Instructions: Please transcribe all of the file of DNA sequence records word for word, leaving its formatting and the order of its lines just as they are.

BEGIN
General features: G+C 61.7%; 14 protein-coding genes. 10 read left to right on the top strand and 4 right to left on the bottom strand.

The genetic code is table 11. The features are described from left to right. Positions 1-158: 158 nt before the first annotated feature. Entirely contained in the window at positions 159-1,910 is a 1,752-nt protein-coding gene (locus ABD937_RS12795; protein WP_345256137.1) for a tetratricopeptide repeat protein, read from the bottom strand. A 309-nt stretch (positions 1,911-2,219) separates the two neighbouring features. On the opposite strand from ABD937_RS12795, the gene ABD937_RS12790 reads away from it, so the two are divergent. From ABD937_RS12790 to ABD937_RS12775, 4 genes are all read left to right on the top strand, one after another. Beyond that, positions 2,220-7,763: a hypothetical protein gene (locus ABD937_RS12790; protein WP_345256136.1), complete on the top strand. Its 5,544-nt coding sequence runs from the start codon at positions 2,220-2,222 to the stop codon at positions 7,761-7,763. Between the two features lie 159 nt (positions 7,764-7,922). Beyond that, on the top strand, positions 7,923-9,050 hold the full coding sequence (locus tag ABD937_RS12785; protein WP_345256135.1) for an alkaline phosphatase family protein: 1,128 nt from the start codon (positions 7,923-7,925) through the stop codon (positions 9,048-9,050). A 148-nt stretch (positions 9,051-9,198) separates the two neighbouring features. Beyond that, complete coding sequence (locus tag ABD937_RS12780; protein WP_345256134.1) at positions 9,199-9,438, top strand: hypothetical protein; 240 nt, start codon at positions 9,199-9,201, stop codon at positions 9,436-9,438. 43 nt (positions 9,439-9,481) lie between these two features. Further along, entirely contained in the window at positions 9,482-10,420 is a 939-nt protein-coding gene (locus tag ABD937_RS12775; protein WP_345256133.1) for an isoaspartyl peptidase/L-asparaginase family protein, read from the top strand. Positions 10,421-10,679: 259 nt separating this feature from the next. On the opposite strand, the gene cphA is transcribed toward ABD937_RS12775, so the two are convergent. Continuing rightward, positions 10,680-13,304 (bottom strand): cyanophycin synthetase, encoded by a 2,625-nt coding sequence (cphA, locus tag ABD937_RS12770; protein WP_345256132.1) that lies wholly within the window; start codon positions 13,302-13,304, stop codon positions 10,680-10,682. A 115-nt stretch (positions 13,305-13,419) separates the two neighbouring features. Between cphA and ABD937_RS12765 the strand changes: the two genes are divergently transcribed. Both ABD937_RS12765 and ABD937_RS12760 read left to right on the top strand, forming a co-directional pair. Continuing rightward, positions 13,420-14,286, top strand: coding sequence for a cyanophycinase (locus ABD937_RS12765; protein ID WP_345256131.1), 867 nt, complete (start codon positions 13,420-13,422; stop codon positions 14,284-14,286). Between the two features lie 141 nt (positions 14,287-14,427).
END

General features: G+C 61.7%; 14 protein-coding genes. 10 read left to right on the top strand and 4 right to left on the bottom strand.

The genetic code is table 11. The features are described from left to right. Positions 1-158: 158 nt before the first annotated feature. Entirely contained in the window at positions 159-1,910 is a 1,752-nt protein-coding gene (locus ABD937_RS12795; protein WP_345256137.1) for a tetratricopeptide repeat protein, read from the bottom strand. A 309-nt stretch (positions 1,911-2,219) separates the two neighbouring features. On the opposite strand from ABD937_RS12795, the gene ABD937_RS12790 reads away from it, so the two are divergent. From ABD937_RS12790 to ABD937_RS12775, 4 genes are all read left to right on the top strand, one after another. Beyond that, positions 2,220-7,763: a hypothetical protein gene (locus ABD937_RS12790; protein WP_345256136.1), complete on the top strand. Its 5,544-nt coding sequence runs from the start codon at positions 2,220-2,222 to the stop codon at positions 7,761-7,763. Between the two features lie 159 nt (positions 7,764-7,922). Beyond that, on the top strand, positions 7,923-9,050 hold the full coding sequence (locus tag ABD937_RS12785; protein WP_345256135.1) for an alkaline phosphatase family protein: 1,128 nt from the start codon (positions 7,923-7,925) through the stop codon (positions 9,048-9,050). A 148-nt stretch (positions 9,051-9,198) separates the two neighbouring features. Beyond that, complete coding sequence (locus tag ABD937_RS12780; protein WP_345256134.1) at positions 9,199-9,438, top strand: hypothetical protein; 240 nt, start codon at positions 9,199-9,201, stop codon at positions 9,436-9,438. 43 nt (positions 9,439-9,481) lie between these two features. Further along, entirely contained in the window at positions 9,482-10,420 is a 939-nt protein-coding gene (locus tag ABD937_RS12775; protein WP_345256133.1) for an isoaspartyl peptidase/L-asparaginase family protein, read from the top strand. Positions 10,421-10,679: 259 nt separating this feature from the next. On the opposite strand, the gene cphA is transcribed toward ABD937_RS12775, so the two are convergent. Continuing rightward, positions 10,680-13,304 (bottom strand): cyanophycin synthetase, encoded by a 2,625-nt coding sequence (cphA, locus tag ABD937_RS12770; protein WP_345256132.1) that lies wholly within the window; start codon positions 13,302-13,304, stop codon positions 10,680-10,682. A 115-nt stretch (positions 13,305-13,419) separates the two neighbouring features. Between cphA and ABD937_RS12765 the strand changes: the two genes are divergently transcribed. Both ABD937_RS12765 and ABD937_RS12760 read left to right on the top strand, forming a co-directional pair. Continuing rightward, positions 13,420-14,286, top strand: coding sequence for a cyanophycinase (locus ABD937_RS12765; protein ID WP_345256131.1), 867 nt, complete (start codon positions 13,420-13,422; stop codon positions 14,284-14,286). Between the two features lie 141 nt (positions 14,287-14,427).